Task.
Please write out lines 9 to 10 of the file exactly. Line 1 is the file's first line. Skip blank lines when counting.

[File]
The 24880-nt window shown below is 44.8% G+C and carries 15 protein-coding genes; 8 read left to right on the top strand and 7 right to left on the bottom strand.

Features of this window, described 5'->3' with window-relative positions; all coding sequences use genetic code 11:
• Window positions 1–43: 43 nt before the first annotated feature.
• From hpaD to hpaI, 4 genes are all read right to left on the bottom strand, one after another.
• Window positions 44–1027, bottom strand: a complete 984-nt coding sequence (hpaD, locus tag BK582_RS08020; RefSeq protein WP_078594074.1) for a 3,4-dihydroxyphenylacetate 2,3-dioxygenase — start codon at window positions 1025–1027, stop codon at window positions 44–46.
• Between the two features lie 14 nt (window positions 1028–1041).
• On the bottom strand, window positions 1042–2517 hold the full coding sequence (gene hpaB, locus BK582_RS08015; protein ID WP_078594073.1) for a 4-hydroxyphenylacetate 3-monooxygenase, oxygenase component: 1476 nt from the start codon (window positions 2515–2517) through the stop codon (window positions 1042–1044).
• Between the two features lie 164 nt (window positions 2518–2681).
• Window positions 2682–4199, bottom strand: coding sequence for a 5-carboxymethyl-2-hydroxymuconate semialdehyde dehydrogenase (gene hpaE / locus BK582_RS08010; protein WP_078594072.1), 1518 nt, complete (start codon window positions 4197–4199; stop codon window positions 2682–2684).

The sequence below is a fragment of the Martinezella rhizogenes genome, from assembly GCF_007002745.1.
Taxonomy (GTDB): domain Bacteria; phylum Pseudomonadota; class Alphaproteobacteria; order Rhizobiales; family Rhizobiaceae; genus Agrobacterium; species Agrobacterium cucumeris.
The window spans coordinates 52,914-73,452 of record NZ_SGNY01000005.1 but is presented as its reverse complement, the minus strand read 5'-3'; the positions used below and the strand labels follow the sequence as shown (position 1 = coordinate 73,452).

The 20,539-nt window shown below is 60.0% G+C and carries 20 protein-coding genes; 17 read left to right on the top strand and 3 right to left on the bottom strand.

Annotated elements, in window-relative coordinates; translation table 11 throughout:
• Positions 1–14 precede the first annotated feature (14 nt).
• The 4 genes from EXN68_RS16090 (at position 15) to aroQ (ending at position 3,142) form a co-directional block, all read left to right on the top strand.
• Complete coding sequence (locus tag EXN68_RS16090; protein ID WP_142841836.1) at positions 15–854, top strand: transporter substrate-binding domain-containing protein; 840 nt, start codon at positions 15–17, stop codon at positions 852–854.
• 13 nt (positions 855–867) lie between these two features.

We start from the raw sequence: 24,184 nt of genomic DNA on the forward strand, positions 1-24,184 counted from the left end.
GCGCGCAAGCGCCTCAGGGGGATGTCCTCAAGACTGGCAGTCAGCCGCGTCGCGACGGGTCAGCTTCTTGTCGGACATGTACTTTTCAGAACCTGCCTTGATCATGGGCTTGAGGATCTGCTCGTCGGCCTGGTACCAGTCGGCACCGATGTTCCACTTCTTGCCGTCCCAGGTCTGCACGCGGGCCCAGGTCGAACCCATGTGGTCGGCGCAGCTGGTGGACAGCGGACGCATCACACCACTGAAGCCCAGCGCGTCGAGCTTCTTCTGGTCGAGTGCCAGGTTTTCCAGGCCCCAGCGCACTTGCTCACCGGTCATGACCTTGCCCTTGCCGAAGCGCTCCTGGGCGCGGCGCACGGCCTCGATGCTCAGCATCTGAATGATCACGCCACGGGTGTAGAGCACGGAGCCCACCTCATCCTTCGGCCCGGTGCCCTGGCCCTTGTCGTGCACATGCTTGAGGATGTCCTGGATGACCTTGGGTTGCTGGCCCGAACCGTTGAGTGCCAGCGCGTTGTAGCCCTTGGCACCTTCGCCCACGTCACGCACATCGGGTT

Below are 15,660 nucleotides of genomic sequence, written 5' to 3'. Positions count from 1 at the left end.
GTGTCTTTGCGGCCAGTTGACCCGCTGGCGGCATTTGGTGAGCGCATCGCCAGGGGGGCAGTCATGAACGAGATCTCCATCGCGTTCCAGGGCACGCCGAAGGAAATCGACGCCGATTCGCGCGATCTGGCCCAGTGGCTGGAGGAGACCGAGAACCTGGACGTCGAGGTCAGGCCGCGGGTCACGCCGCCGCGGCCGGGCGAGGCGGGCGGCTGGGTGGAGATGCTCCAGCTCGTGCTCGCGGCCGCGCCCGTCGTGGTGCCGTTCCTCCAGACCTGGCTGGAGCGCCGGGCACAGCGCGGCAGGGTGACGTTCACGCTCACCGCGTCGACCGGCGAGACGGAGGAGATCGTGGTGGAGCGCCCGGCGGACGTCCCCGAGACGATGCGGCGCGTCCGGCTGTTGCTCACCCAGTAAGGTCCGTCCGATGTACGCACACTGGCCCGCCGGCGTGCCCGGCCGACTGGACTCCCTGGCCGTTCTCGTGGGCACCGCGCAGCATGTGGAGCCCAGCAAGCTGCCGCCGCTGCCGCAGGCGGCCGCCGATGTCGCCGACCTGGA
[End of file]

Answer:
• Window positions 2682–4199, bottom strand: coding sequence for a 5-carboxymethyl-2-hydroxymuconate semialdehyde dehydrogenase (gene hpaE / locus BK582_RS08010; protein WP_078594072.1), 1518 nt, complete (start codon window positions 4197–4199; stop codon window positions 2682–2684).

The sequence below is a fragment of the Martinezella rhizogenes genome, from assembly GCF_007002745.1.